Such a parity scheduling between the iSeries and the pSeries would encourage direct comparisons between the OS/400 and AIX server lines. Moreover, it would make it more difficult for IBM to balance its orders against production schedules in the factories that make the PowerPC and Power4 servers that bear the iSeries and pSeries labels. Only shipping the new chips in one line at a time simplifies matters, since there is only one product to ramp up instead of two. IBM got burned in 1999 and 2000, when it tried to keep the AS/400 and RS/6000 in lockstep because of shortages in copper PowerPC processors, and it does not want to repeat that experience. Perhaps most significant, IBM does not see a lot of direct competition between the iSeries and AIX and other Unix alternatives, so having the fastest processor and the latest Unix or Linux API support is not as critical in the iSeries as it is in the pSeries.
That is why, unless something dramatic happens in the Unix server market, the iSeries will very likely lag - and sometimes significantly lag - the pSeries when it comes to hardware. Fast hardware closes sales in the Unix market still, but even the Unix vendors have been gearing back their processors and cutting prices to stimulate demand. There are limits to the need for speed, and the server market may be running up against them on all platforms, not just the iSeries.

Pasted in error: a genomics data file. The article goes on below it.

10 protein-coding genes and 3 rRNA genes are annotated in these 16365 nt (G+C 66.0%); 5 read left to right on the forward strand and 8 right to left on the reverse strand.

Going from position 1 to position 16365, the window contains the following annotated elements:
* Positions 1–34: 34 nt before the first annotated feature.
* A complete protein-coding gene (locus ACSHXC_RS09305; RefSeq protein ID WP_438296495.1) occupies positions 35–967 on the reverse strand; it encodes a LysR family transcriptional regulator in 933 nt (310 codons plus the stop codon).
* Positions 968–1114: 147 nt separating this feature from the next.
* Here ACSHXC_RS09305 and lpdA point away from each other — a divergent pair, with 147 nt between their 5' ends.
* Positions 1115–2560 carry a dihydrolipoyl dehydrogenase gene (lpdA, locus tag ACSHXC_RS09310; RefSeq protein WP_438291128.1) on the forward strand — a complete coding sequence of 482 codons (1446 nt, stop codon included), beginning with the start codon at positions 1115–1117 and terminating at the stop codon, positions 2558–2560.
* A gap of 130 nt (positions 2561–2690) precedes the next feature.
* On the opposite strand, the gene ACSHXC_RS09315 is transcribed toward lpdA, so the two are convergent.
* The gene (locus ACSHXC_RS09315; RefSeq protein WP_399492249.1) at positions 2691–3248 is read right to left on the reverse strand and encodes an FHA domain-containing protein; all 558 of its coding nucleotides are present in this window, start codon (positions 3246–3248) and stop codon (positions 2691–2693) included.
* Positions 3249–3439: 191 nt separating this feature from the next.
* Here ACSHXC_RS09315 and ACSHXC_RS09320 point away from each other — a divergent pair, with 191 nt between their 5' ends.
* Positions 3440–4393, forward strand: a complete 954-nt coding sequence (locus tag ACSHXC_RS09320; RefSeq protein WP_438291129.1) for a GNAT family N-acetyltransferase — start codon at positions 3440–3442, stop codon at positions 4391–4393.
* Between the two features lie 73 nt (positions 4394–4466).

The iSeries market may simply have hit the point of diminished marginal returns a little bit earlier than the Unix server market. iSeries customers tend to be slightly smaller companies than Unix shops, and iSeries shops tend to run homegrown RPG applications rather than complex software suites from the dominant application suppliers, which are written using CASE tools in an often inefficient manner to generate a mix of C++, Java, and other programs that are, to put it nicely, resource pigs.
What many of IBM's customers and channel partners are telling Big Blue is that they cannot absorb two hardware announcements a year and a new operating system release every year. Whether or not IBM is listening to these partners, or other partners who might be saying that IBM should turn up the heat and stay absolutely current, is anybody's guess. And right now, exactly what IBM will do is a guess, and I think this is the case for the IBMers in charge, who I do not believe have made up their minds in this uncertain economy, either.